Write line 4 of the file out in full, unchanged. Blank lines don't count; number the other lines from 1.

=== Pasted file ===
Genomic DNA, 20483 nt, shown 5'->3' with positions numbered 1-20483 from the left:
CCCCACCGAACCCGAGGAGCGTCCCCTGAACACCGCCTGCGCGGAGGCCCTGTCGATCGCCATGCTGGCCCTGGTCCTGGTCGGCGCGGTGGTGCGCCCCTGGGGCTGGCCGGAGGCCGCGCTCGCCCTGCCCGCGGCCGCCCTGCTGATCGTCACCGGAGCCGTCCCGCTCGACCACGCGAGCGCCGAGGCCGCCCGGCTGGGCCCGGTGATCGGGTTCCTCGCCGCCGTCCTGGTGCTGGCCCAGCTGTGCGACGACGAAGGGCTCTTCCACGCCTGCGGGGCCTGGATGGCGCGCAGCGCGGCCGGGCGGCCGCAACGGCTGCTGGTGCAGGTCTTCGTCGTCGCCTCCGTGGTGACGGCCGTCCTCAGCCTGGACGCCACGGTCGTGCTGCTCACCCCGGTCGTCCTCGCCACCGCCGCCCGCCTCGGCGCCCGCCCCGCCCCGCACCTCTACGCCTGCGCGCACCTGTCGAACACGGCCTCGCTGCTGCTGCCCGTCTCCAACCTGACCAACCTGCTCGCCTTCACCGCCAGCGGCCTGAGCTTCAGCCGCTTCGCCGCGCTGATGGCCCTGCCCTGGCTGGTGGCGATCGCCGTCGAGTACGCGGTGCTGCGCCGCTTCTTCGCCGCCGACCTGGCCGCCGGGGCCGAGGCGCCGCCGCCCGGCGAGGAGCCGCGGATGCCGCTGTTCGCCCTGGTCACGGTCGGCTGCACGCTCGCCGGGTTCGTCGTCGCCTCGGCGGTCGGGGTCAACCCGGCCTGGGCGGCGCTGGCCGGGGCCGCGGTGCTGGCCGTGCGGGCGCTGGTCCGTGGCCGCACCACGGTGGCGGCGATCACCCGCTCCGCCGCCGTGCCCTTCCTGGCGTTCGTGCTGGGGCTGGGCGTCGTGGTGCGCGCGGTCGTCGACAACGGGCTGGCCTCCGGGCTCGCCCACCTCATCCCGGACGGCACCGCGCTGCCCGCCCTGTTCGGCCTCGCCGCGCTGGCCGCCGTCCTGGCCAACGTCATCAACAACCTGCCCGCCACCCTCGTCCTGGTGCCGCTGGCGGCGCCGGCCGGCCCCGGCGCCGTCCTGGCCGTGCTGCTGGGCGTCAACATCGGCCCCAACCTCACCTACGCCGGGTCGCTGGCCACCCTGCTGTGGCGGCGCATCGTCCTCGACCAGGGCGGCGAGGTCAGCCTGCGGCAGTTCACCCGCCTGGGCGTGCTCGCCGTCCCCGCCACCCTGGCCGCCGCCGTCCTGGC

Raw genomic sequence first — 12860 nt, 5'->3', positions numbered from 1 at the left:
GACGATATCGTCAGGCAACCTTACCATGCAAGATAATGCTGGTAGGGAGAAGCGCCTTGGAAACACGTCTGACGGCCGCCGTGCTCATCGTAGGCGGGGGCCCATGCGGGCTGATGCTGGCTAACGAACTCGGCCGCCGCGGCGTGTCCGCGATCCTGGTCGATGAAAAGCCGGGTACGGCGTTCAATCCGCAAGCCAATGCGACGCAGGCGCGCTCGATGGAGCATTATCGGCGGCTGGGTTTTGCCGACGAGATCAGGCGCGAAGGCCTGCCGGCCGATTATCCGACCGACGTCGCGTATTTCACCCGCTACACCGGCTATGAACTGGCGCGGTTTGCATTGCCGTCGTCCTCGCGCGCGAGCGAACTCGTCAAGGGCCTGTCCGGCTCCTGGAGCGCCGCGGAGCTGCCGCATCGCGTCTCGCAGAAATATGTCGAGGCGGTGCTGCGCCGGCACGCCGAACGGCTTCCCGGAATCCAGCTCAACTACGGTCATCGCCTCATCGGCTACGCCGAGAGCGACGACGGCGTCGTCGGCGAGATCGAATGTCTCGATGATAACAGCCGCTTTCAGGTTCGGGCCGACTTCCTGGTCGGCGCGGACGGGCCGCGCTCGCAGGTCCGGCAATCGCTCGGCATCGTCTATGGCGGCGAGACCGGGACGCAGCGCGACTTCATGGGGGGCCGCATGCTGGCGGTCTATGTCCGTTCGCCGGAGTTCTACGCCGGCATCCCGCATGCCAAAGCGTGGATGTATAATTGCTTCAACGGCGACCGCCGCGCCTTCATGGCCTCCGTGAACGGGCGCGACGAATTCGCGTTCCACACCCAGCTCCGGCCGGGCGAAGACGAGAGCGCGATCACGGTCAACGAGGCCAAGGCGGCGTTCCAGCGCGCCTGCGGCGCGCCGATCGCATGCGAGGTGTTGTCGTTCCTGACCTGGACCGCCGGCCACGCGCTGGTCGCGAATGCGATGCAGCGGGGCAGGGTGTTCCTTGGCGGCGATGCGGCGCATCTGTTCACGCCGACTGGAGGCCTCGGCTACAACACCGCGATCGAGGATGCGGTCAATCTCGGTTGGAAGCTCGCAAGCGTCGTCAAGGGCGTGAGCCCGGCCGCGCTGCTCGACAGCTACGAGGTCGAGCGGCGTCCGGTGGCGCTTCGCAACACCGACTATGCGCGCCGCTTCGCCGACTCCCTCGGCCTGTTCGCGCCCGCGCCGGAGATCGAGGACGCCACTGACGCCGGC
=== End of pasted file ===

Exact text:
GACGATATCGTCAGGCAACCTTACCATGCAAGATAATGCTGGTAGGGAGAAGCGCCTTGGAAACACGTCTGACGGCCGCCGTGCTCATCGTAGGCGGGGGCCCATGCGGGCTGATGCTGGCTAACGAACTCGGCCGCCGCGGCGTGTCCGCGATCCTGGTCGATGAAAAGCCGGGTACGGCGTTCAATCCGCAAGCCAATGCGACGCAGGCGCGCTCGATGGAGCATTATCGGCGGCTGGGTTTTGCCGACGAGATCAGGCGCGAAGGCCTGCCGGCCGATTATCCGACCGACGTCGCGTATTTCACCCGCTACACCGGCTATGAACTGGCGCGGTTTGCATTGCCGTCGTCCTCGCGCGCGAGCGAACTCGTCAAGGGCCTGTCCGGCTCCTGGAGCGCCGCGGAGCTGCCGCATCGCGTCTCGCAGAAATATGTCGAGGCGGTGCTGCGCCGGCACGCCGAACGGCTTCCCGGAATCCAGCTCAACTACGGTCATCGCCTCATCGGCTACGCCGAGAGCGACGACGGCGTCGTCGGCGAGATCGAATGTCTCGATGATAACAGCCGCTTTCAGGTTCGGGCCGACTTCCTGGTCGGCGCGGACGGGCCGCGCTCGCAGGTCCGGCAATCGCTCGGCATCGTCTATGGCGGCGAGACCGGGACGCAGCGCGACTTCATGGGGGGCCGCATGCTGGCGGTCTATGTCCGTTCGCCGGAGTTCTACGCCGGCATCCCGCATGCCAAAGCGTGGATGTATAATTGCTTCAACGGCGACCGCCGCGCCTTCATGGCCTCCGTGAACGGGCGCGACGAATTCGCGTTCCACACCCAGCTCCGGCCGGGCGAAGACGAGAGCGCGATCACGGTCAACGAGGCCAAGGCGGCGTTCCAGCGCGCCTGCGGCGCGCCGATCGCATGCGAGGTGTTGTCGTTCCTGACCTGGACCGCCGGCCACGCGCTGGTCGCGAATGCGATGCAGCGGGGCAGGGTGTTCCTTGGCGGCGATGCGGCGCATCTGTTCACGCCGACTGGAGGCCTCGGCTACAACACCGCGATCGAGGATGCGGTCAATCTCGGTTGGAAGCTCGCAAGCGTCGTCAAGGGCGTGAGCCCGGCCGCGCTGCTCGACAGCTACGAGGTCGAGCGGCGTCCGGTGGCGCTTCGCAACACCGACTATGCGCGCCGCTTCGCCGACTCCCTCGGCCTGTTCGCGCCCGCGCCGGAGATCGAGGACGCCACTGACGCCGGC